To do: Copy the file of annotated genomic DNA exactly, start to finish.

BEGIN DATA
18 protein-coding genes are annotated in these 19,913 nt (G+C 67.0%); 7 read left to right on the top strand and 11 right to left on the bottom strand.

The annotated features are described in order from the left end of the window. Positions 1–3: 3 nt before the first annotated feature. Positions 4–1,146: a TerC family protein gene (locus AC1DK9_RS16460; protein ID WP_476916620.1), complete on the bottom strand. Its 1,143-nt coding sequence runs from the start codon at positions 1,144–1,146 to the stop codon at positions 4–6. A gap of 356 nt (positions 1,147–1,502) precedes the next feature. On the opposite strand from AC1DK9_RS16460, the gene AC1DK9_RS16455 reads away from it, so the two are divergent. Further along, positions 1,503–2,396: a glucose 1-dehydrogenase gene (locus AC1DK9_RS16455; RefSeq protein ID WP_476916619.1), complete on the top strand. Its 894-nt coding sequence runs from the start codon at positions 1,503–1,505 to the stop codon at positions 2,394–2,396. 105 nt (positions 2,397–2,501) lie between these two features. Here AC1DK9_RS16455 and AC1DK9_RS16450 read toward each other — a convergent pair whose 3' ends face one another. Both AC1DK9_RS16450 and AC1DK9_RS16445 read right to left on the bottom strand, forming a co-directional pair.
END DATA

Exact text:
18 protein-coding genes are annotated in these 19,913 nt (G+C 67.0%); 7 read left to right on the top strand and 11 right to left on the bottom strand.

The annotated features are described in order from the left end of the window. Positions 1–3: 3 nt before the first annotated feature. Positions 4–1,146: a TerC family protein gene (locus AC1DK9_RS16460; protein ID WP_476916620.1), complete on the bottom strand. Its 1,143-nt coding sequence runs from the start codon at positions 1,144–1,146 to the stop codon at positions 4–6. A gap of 356 nt (positions 1,147–1,502) precedes the next feature. On the opposite strand from AC1DK9_RS16460, the gene AC1DK9_RS16455 reads away from it, so the two are divergent. Further along, positions 1,503–2,396: a glucose 1-dehydrogenase gene (locus AC1DK9_RS16455; RefSeq protein ID WP_476916619.1), complete on the top strand. Its 894-nt coding sequence runs from the start codon at positions 1,503–1,505 to the stop codon at positions 2,394–2,396. 105 nt (positions 2,397–2,501) lie between these two features. Here AC1DK9_RS16455 and AC1DK9_RS16450 read toward each other — a convergent pair whose 3' ends face one another. Both AC1DK9_RS16450 and AC1DK9_RS16445 read right to left on the bottom strand, forming a co-directional pair.